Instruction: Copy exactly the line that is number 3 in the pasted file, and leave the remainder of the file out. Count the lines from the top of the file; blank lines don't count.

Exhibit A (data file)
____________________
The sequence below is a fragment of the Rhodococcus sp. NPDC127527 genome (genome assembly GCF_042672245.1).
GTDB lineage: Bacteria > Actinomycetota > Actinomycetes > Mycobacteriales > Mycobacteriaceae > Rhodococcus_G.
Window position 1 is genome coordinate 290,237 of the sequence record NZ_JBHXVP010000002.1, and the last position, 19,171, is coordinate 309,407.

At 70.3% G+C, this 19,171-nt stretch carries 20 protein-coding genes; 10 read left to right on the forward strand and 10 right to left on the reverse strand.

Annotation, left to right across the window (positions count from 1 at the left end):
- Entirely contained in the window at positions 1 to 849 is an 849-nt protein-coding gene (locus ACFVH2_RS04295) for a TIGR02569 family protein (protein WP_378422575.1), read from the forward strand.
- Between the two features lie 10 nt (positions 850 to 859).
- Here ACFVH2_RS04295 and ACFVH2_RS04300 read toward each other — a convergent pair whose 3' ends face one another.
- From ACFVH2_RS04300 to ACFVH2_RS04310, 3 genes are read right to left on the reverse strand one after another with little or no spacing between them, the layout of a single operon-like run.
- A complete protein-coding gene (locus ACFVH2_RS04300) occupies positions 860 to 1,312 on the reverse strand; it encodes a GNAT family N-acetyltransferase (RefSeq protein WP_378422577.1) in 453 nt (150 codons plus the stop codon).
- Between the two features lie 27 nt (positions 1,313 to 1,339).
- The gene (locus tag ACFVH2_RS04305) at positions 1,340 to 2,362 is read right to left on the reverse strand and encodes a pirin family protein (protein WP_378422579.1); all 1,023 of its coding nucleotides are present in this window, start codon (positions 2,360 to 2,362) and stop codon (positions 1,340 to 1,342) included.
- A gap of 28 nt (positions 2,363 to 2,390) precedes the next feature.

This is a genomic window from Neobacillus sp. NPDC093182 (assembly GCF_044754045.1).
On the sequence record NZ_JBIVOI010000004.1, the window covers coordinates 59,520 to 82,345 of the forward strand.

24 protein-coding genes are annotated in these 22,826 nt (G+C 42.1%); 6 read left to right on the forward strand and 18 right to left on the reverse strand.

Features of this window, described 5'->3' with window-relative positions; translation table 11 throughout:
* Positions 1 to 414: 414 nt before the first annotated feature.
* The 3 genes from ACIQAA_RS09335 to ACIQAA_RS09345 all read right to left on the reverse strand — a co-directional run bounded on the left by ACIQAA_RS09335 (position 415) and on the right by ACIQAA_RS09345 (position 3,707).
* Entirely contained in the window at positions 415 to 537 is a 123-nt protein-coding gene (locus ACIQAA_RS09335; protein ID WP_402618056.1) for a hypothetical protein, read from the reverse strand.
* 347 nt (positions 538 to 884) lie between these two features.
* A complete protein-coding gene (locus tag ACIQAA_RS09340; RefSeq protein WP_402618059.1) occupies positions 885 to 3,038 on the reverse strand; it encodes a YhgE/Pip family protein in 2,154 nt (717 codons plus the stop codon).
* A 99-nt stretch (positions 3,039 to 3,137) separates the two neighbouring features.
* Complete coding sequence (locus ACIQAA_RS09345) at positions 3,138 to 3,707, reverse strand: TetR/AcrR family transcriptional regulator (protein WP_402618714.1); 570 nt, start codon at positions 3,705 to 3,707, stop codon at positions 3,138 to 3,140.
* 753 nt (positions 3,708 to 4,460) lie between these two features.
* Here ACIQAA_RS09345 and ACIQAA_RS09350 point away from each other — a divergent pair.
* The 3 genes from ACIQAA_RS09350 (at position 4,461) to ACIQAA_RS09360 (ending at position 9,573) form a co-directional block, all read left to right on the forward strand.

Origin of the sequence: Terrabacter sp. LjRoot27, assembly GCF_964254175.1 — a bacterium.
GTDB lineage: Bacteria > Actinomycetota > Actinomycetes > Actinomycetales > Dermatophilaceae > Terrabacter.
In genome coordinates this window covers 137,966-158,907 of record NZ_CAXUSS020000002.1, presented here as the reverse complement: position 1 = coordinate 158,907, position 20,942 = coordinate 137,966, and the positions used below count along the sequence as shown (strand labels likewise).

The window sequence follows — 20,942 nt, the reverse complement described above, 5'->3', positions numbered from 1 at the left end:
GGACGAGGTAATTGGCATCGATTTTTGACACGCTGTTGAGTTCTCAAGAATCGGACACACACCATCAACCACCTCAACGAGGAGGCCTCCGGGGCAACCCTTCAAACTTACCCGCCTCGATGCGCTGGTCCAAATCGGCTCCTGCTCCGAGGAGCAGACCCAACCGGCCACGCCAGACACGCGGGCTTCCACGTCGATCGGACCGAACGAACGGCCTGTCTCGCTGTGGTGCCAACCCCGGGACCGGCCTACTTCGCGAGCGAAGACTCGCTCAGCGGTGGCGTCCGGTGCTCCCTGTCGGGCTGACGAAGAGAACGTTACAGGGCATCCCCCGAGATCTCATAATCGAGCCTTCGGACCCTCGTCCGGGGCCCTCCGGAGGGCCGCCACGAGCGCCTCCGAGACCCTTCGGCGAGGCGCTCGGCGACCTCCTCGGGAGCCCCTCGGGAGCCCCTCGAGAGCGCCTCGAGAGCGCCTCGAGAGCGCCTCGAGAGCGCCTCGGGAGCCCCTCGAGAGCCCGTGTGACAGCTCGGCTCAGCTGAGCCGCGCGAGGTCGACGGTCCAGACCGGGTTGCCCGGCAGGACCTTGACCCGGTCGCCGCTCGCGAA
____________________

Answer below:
Window position 1 is genome coordinate 290,237 of the sequence record NZ_JBHXVP010000002.1, and the last position, 19,171, is coordinate 309,407.